The English Collective of Prostitutes is joining the Women’s March on London against Trump on Saturday 21 January, 1130, central

January 2023 Forums Events and announcements The English Collective of Prostitutes is joining the Women’s March on London against Trump on Saturday 21 January, 1130, central

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    We are joining the Invest in Caring Not Killing contingent at the Women's March on London this Saturday 21 January. It would be great if you could join us. See details below for where we are meeting. Look out for our pink ECP banner!

    Our message of support to the march:

    The English Collective of Prostitutes is joining the Women’s March on London against Trump on Saturday 21 January. Across the world women face a critical situation as war and economic and environmental devastation fuel an increase in prostitution. Yet, those of us who survive and support our families through sex work risk persecution and prosecution.

    Since 1975, the ECP has been campaigning against the criminalisation of sex work (the main obstacle to getting protection from violence and being able to leave prostitution if we want to) and against women’s poverty (the root cause of prostitution). At least 87% of sex workers are women. We are: mothers working to feed our children including immigrant women working to support families back home; asylum seekers forced by a deliberate government policy into destitution; people enduring zero hour contracts and the lowest wages; young people escaping violence in the home and in institutions; transgender people facing employment discrimination; students trying to escape the burden of massive debt . . .  We are not ashamed of anything we have had to do to survive but we are enraged at how little credit we are given as women for the fact that many millions of people rely on us for their very survival.

    We are fighting against criminalisation which means that many of us end up in prison or trapped in prostitution by a criminal record.  We are fighting for our rights: our right to work and to not work in prostitution, our right to safety and protection and our right to unionise. We fighting against cuts and austerity that are forcing more of us to do this job and making it harder and less safe when we are working. We are fighting against violence and to demand that the police and courts protect us when we are attacked. We are fighting against the criminalisation of clients which increases the criminalisation of prostitution and forces us underground and into more danger.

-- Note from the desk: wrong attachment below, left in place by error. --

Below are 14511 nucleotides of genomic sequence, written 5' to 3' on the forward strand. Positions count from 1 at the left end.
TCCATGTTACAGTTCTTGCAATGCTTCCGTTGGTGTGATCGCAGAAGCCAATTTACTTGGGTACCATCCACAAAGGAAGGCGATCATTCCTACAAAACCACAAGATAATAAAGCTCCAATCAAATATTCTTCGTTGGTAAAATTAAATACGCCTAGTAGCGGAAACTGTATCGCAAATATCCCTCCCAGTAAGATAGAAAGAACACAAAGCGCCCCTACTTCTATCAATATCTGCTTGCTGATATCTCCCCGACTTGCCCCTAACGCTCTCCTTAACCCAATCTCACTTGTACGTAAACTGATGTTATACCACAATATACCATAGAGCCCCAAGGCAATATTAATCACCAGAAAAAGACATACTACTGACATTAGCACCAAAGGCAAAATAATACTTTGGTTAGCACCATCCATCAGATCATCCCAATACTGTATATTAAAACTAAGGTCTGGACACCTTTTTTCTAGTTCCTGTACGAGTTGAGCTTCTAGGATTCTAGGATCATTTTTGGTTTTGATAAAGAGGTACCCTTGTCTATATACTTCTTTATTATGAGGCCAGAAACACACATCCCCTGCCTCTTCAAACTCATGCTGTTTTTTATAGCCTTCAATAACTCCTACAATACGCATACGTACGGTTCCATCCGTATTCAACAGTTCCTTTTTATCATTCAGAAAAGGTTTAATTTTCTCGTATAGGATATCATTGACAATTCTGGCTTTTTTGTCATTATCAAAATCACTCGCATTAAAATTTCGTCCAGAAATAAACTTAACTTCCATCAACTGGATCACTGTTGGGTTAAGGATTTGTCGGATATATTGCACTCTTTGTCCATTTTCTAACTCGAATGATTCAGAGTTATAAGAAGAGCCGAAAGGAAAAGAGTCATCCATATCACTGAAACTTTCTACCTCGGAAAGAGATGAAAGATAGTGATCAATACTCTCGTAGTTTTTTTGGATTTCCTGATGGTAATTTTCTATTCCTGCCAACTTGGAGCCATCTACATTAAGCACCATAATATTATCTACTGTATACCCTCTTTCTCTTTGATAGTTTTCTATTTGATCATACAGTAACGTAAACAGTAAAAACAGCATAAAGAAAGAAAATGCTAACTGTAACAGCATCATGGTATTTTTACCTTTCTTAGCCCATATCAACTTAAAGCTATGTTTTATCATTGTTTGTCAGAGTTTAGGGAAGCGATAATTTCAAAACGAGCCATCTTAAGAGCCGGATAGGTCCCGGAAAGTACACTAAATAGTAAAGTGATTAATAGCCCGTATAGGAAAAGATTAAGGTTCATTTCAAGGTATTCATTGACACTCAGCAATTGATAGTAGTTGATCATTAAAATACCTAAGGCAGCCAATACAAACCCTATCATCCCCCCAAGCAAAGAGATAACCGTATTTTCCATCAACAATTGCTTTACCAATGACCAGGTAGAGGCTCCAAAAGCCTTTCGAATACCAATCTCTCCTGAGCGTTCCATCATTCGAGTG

The movement for decriminalisation, spearheaded by sex workers, is growing, emboldened by the support of organisations like Amnesty International. We are part of movements for justice, against poverty and for a more caring society for everyone. In this country we join with the hundreds of thousands behind Labour leader, Jeremy Corbyn and Shadow Chancellor, John Mcdonnell, who have always defended workers whatever our occupation [sic], and stand with those of us at the bottom.

    We must stand and move together. Our strength is your strength. 

    Global Women’s Strike will be on the Women’s March on London this Saturday, 21 January to say no to Trump and his mafia.  

    We are meeting at 11.30am at the corner of Grosvenor Square and North Audley Street with an Invest in Caring Not Killing Contingent. 

    Please come if you can. This is a women-led march for everybody. There are over 600 marches in 60 countries.  Let’s come out with the world against Trump!


    [Prostitution is "..only a specific expression of the general prostitution of the labourer' (Marx, Econonomic and Philosophic Manusccripts).]


    In Brazil prostitution is considered as a professional job ( male and female ) and they have claimed to be organized within the  workers unions movement,  with paid vacation, payments for hollidays, health insurance,  and others  fringe benefits


    Advocates for the rights of sex workers say that any crackdown on the country’s sex industry threatens to destroy, intentionally or not, the livelihoods of the women who work in it. And without a system in place to help women who are forced out of sex work, the government could be pushing thousands of families deeper into poverty…“This is a group of women who are refusing the poverty they are supposed to live in,” she says. “They want to take that chance, not just for themselves, but so they can bring their families, generationally, up out of poverty. So they’re the women buying the land, buying the tractor, sending kids to university, sending their brothers to the monkhood. They’re carrying the bulk of the family dream.”… 80 percent of Thailand’s sex workers are single mothers, and all are supporting some combination of parents, grandparents, and sometimes siblings with their sex work….NightLight, a charitable foundation and outreach project that helps sex workers who want to transition out of the industry says that although the organization would ultimately like to see the end of sex tourism, that can’t happen until the government addresses the issues that force women to turn to sex work in the first place.
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